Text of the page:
There are limited data on the effectiveness of cancer screening in germline TP53 mutation carriers. Data about the utility of screening programs is mostly extrapolated from cancer screening studies in other groups at increased risk of specific cancers.
At present there is insufficient evidence for (or against) routine screening for the core cancers in children with LFS. Improved survival and less virilisation have been reported after early detection and screening for adrenocortical carcinoma (ACC) in Brazilian children with a specific TP53 mutation detected by newborn screen.r The prognosis of several types of sarcomas is associated with the ability to obtain clear surgical margins facilitated by early detection. A recent prospective study of biochemical and imaging surveillance, including whole-body magnetic resonance imaging (WB-MRI), in germline TP53 mutation carriers (both children and adults), showed that a comprehensive surveillance protocol is feasible, and that early tumour detection through surveillance is associated with improved survival: 5-year overall survival of 88.8% (95% CI, 78.7-100) in the surveillance group vs 59.6% (47.2-75.2) in the non-surveillance group (p=0.0132).r False-positive rate associated with WB-MRI in this study was <5%, however only biopsies that were pathologically non-neoplastic were considered. The number of follow-up investigations prompted by imaging results was not reported. Another study, albeit with small sample size, evaluated the diagnostic performance of WB-MRI as a cancer screening tool for children with genetic cancer predisposing conditions. It showed that WB-MRI had high sensitivity (100%), specificity (94%), as well as negative predictive value (100%); although the positive-predictive value was 25%.r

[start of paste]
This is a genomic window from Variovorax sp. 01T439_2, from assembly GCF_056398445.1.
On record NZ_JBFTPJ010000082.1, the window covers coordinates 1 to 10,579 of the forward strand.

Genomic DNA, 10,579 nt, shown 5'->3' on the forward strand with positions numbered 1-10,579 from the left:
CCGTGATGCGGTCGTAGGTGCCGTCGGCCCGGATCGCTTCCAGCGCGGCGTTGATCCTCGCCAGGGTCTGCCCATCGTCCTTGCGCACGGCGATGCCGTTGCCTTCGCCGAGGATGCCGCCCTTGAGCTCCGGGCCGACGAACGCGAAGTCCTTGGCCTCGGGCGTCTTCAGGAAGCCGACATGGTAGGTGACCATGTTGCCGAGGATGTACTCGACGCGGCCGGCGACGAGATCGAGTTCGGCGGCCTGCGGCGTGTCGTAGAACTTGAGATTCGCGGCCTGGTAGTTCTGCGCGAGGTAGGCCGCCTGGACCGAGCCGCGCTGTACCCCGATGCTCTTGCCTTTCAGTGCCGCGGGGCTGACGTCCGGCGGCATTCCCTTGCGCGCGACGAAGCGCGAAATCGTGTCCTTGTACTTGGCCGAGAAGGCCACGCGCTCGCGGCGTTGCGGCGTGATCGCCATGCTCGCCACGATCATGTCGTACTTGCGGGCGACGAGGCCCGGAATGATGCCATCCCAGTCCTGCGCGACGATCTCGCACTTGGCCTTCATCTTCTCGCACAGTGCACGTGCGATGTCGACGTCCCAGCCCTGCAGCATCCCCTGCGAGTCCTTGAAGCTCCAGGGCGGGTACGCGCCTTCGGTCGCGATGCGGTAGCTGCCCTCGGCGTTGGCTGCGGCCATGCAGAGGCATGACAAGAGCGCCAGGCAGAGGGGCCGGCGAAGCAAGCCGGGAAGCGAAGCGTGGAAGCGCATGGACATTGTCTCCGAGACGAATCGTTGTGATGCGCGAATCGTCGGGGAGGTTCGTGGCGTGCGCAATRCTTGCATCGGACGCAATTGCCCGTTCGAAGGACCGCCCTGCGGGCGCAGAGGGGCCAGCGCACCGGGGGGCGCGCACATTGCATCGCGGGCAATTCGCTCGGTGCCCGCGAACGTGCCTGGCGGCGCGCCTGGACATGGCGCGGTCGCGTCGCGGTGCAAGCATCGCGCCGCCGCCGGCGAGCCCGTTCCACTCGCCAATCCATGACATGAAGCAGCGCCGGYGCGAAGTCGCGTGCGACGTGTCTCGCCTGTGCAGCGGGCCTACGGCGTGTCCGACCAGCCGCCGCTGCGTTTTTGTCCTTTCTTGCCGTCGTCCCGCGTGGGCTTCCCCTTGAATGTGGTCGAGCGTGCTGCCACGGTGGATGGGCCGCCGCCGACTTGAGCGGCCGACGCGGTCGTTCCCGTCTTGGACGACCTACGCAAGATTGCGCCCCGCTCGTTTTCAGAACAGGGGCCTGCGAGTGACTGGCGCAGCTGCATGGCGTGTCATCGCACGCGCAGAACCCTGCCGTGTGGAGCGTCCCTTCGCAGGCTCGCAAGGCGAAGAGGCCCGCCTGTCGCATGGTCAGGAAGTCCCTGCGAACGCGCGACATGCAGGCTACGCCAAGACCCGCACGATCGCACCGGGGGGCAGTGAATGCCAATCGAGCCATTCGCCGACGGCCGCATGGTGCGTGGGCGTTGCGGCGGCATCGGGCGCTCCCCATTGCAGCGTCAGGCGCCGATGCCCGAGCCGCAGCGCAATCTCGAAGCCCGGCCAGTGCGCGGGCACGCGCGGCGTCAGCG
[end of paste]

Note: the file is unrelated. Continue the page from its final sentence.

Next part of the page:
Several other centres worldwide are currently evaluating screening protocols using WB-MRI.rr Further data are needed before a comprehensive screening protocol can be recommended routinely in the management of families with TP53 mutations.
TP53 mutations are believed to cause radiation sensitivity, due to impaired recognition and repair of DNA damage and there are numerous reports of second primary malignancies developing in areas previously treated with radiation therapy. Minimising radiation therapy is recommended where possible, especially if other treatment modalities with comparable cure rates are available. Similarly tests using ionising radiation should be avoided if other effective modalities are available.r
There is evidence that smoking increases the risk of lung cancers in TP53 mutation carriers by 3 fold.r